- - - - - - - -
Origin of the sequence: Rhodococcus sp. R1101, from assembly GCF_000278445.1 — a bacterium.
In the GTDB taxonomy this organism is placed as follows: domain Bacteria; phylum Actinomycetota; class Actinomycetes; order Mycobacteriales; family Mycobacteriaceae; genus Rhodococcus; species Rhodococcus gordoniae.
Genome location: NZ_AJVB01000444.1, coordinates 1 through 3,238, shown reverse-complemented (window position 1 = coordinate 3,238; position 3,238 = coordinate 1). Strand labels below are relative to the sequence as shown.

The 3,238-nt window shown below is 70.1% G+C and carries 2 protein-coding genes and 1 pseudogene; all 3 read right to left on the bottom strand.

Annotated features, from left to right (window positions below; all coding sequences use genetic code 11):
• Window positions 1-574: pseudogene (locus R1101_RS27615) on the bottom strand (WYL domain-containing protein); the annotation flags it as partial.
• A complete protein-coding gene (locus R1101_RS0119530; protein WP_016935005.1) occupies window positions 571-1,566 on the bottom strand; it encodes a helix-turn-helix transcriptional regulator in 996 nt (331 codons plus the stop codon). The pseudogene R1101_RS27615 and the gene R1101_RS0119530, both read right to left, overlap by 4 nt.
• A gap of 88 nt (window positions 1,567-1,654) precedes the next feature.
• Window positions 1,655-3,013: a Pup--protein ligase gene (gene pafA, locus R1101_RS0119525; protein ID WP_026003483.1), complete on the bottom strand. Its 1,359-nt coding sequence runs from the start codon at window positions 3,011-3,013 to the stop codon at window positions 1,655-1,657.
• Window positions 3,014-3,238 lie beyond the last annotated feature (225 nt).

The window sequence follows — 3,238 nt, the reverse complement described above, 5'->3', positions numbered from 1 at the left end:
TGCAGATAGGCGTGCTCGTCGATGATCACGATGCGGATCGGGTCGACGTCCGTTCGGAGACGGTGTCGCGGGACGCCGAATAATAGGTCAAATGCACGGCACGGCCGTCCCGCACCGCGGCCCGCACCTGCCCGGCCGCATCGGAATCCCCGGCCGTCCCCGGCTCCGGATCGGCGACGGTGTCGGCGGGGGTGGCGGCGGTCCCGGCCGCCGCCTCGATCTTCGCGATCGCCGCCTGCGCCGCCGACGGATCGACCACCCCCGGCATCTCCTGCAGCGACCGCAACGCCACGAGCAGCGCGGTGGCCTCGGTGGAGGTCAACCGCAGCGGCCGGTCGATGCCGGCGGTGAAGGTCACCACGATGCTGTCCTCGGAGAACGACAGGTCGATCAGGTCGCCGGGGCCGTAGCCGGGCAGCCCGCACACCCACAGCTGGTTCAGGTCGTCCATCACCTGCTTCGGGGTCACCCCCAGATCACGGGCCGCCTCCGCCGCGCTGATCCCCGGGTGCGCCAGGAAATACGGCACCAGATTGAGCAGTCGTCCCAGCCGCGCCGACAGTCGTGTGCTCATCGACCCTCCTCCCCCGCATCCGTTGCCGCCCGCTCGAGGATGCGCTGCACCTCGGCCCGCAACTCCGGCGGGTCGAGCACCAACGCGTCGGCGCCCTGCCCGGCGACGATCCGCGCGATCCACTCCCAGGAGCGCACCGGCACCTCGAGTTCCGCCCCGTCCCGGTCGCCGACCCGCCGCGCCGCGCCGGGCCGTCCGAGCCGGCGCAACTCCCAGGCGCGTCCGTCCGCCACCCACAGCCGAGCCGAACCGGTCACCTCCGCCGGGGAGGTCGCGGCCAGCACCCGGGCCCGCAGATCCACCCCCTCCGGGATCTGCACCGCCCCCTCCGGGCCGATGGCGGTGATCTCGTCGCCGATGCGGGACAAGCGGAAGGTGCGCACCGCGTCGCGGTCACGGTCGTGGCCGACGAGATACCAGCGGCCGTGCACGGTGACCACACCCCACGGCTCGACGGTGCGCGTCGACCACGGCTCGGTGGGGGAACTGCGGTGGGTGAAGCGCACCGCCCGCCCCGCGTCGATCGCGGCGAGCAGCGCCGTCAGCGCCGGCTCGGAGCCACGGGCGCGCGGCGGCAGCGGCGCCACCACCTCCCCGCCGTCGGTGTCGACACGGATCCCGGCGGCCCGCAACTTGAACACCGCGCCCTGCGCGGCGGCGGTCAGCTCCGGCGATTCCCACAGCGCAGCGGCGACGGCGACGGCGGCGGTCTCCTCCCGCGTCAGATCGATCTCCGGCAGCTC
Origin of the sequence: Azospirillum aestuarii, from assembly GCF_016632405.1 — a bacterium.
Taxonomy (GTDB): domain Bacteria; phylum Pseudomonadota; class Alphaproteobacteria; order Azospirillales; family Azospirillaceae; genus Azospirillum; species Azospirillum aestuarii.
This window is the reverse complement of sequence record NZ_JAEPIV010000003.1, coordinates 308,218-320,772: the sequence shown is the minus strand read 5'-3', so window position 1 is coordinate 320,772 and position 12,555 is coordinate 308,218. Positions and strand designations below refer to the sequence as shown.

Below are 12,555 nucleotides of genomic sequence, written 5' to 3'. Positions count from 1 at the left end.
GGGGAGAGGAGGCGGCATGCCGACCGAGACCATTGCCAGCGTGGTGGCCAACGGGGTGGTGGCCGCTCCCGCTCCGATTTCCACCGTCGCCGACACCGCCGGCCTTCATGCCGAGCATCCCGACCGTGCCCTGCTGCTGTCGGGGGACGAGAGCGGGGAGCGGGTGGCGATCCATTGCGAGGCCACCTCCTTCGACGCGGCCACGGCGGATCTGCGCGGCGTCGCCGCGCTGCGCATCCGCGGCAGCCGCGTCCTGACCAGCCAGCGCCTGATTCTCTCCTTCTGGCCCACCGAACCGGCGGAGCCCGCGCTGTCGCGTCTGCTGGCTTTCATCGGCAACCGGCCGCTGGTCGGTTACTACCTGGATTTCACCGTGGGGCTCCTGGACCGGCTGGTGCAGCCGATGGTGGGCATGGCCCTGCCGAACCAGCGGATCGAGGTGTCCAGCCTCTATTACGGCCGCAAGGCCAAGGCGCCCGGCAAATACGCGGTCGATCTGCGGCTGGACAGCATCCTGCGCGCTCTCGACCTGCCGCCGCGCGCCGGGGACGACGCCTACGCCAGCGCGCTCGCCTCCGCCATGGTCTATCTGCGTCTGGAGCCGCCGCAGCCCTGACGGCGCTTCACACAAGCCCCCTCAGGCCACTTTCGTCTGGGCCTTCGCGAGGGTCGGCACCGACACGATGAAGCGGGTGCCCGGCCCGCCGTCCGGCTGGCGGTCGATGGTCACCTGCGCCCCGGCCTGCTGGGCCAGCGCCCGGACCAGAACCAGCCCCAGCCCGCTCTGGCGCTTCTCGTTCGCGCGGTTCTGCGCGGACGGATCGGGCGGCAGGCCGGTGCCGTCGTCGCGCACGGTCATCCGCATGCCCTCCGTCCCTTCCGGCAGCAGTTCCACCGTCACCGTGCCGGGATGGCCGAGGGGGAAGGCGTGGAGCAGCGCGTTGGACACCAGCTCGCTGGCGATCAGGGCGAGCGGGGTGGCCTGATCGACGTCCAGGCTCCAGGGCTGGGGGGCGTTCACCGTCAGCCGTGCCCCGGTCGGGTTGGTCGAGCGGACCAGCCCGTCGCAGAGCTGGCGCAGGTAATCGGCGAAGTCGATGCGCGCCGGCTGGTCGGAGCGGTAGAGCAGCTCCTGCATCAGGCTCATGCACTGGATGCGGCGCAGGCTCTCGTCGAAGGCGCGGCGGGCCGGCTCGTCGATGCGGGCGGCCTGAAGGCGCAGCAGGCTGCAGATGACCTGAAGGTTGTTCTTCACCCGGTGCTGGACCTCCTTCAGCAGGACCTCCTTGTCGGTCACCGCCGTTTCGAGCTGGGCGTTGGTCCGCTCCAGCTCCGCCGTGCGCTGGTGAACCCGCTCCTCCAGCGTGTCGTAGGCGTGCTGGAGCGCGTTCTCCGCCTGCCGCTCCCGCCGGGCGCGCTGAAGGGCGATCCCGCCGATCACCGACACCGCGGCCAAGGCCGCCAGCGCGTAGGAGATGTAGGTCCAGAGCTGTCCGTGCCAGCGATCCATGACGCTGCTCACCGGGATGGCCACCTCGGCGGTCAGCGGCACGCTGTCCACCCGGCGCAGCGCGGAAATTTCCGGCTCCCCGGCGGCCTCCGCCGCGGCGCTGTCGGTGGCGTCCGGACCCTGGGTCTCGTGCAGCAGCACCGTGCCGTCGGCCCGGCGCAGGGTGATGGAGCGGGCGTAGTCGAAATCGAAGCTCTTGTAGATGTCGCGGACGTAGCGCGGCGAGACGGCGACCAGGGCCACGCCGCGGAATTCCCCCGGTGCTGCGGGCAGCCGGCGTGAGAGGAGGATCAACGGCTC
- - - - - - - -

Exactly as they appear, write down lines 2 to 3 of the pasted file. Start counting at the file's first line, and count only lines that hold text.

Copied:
In the GTDB taxonomy this organism is placed as follows: domain Bacteria; phylum Actinomycetota; class Actinomycetes; order Mycobacteriales; family Mycobacteriaceae; genus Rhodococcus; species Rhodococcus gordoniae.
Genome location: NZ_AJVB01000444.1, coordinates 1 through 3,238, shown reverse-complemented (window position 1 = coordinate 3,238; position 3,238 = coordinate 1). Strand labels below are relative to the sequence as shown.